The recent tragic deaths of two Agniveers have reignited a heated debate about the welfare measures provided to soldiers serving in the Indian Army under the Agniveer scheme. While critics have voiced concerns and opposition to the existing policy, official sources indicate that the government’s stance remains unchanged. The policy was established in June of the previous year, and there are currently no ongoing discussions regarding potential revisions.
On October 22, Agniveer (Operator) Gawate Akshay Laxman made the ultimate sacrifice while serving in Siachen. His death sparked a wave of emotions and reactions, with Congress leader Rahul Gandhi taking to social media to express his dismay. Gandhi pointed out that Laxman’s family would not receive gratuity, pension, or other benefits, and he characterized the Agniveer scheme as an affront to the dedication of soldiers.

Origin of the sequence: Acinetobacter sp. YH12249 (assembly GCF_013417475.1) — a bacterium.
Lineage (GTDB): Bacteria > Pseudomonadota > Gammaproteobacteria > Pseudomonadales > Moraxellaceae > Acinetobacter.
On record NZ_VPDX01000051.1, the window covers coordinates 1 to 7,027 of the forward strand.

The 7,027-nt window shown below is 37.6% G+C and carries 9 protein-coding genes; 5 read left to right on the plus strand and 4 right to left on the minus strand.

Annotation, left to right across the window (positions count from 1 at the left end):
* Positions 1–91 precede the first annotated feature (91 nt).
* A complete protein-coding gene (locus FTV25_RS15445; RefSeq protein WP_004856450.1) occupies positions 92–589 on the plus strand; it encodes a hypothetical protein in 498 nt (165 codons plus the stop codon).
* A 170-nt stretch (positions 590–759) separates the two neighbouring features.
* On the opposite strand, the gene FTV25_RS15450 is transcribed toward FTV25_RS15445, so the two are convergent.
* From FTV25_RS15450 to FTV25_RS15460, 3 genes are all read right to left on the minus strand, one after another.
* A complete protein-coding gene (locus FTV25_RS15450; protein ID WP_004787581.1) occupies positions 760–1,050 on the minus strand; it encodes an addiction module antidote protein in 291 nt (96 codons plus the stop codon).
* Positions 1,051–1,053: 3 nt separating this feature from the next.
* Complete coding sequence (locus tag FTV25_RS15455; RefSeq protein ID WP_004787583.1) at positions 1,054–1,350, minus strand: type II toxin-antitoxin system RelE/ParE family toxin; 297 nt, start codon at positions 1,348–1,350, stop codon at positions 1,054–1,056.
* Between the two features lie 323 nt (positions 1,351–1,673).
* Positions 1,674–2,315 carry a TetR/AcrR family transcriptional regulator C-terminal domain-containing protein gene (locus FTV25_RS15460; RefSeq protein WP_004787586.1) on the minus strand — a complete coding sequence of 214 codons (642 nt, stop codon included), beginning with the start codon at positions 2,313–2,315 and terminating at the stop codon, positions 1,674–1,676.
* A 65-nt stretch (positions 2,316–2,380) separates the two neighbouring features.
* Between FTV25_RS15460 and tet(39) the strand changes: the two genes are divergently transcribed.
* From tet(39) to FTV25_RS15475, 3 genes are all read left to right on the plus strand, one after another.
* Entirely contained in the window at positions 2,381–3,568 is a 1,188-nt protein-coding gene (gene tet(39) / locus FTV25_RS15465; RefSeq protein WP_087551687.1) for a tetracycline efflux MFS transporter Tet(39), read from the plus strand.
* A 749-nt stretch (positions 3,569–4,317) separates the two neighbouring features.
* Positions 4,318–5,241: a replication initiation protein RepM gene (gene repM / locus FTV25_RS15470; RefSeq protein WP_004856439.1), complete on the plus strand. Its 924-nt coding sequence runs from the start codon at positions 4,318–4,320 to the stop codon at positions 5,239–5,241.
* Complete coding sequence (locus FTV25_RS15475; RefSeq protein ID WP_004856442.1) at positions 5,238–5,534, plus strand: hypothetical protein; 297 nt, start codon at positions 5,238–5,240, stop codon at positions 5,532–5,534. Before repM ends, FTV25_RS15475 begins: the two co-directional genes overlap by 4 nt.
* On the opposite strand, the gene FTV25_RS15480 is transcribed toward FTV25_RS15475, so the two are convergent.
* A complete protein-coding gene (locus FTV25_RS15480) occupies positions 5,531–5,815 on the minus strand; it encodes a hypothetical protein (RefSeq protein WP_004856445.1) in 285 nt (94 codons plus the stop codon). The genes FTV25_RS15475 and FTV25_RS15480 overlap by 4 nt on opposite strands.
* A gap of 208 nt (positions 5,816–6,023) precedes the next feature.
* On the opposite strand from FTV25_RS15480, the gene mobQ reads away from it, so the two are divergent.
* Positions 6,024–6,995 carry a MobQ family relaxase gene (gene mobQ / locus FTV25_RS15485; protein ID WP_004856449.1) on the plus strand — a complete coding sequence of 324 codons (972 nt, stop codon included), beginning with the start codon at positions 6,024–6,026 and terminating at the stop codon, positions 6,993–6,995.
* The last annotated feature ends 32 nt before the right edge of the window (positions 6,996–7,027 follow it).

On October 11, the Indian Army faced criticism for not according a military funeral to Agniveer Amritpal Singh, a 19-year-old soldier who tragically passed away in Jammu. The Army later clarified that this decision was based on the fact that Singh’s death resulted from a self-inflicted wound. It is a standard practice in the armed forces that no guard of honor is provided for deaths by suicide.
In response to concerns about Agniveer Akshay Laxman’s family, sources within the defense establishment clarified that the soldier’s next of kin would indeed receive a range of emoluments in the event of his demise as a battle casualty. This includes a non-contributory insurance payout of Rs 48 lakh, along with an ex-gratia amount of Rs 44 lakh. Additionally, a Seva Nidhi contributed by the Agniveer, matched by a government contribution plus interest, will be provided to the family.
Furthermore, the next of kin will receive the soldier’s pay for the remaining tenure from the date of his passing until the completion of four years. The Armed Forces Battle Casualty Fund will also make a contribution to support the family during this difficult time.